Foreword by Fr T. Boylan
printed in the booklet ''St Joseph's Church'',
published to mark the centenary of the Church in 2000.


It was suggested to me when I was asked to write this foreword that I should try and predict the future of the parish over the next hundred years. I was toying with the idea, and reflecting on preparations being made in the Diocese to cope with the shrinking church attendance and other related matters. To try and forecast how the parish will fare over the coming decade seemed beyond me. I was in the midst of these reflections when we learned that Fr. Michael Raiswell, assistant priest in St. Joseph's, had taken his own life.
I have never known any event in the life of a parish or of the Diocese which caused such shock and distress. Michael was a quiet, dedicated and conscientious priest. To read his article in this history of the parish on the Centenary of the church will give you a flavour of his academic ability and his approach to his faith. His life was totally centred around his priesthood. There is a sense in which it is true to say that his devotion to priesthood cost him his life.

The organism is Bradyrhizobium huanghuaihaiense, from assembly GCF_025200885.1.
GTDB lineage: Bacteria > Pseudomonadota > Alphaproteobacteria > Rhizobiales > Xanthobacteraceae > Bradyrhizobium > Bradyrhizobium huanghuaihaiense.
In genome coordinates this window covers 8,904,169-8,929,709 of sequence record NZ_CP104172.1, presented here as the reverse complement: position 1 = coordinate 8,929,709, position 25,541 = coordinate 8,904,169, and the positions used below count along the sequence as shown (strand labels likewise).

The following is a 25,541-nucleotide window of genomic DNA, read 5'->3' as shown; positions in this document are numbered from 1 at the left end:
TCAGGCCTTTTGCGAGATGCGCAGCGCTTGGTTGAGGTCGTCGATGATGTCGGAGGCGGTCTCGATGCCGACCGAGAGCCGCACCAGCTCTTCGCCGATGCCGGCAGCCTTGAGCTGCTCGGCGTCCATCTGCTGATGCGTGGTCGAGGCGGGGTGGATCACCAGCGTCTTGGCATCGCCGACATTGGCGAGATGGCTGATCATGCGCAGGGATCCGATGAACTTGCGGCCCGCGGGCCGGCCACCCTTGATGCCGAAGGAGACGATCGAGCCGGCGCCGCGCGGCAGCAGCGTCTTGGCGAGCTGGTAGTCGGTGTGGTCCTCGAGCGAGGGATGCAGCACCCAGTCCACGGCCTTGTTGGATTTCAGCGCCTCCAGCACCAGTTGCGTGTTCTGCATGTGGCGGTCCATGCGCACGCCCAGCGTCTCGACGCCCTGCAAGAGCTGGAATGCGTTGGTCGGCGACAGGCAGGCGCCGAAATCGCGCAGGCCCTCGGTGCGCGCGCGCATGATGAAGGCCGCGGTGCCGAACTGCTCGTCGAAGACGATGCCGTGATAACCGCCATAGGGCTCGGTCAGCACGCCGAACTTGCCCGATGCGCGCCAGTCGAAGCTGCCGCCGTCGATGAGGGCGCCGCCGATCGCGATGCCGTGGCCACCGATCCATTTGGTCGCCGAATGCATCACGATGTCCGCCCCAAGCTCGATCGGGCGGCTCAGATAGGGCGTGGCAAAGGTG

It was good to see how the priests and the people of the Diocese rallied together and celebrated his Requiem here in St. Joseph's and in his home parish of Crewe with tremendous faith and dignity. The homily preached by Bishop Brian in Crewe is printed here to reflect the mood of that time. We saw a parish and a Diocese drawing strength from a shared faith in a loving and compassionate God.


Homily given by Bishop Brian Noble
at the Funeral Mass of
Father Michael Raiswell

St. Mary's, Crewe
Friday 21 August 1998

The death of one with whom we've shared our lives never leaves us untouched, unmoved and all the more so when that death is sudden, unexpected and tragic. This last week has been painfully difficult for all of us - in the first place for you Tom and for you Helen, Patsy, Philip, Christine and Tony. But painful also for the larger families of which Michael was an important part - his parish of St. Joseph's, this his home parish, the Diocese and especially we his brother priests. Over these days we've found ourselves bewildered, deeply sad, perhaps even angry and probably guilty. At times like this, the cool voice of reason is powerless to rein in feelings that we could have done more and that things might have been different if only....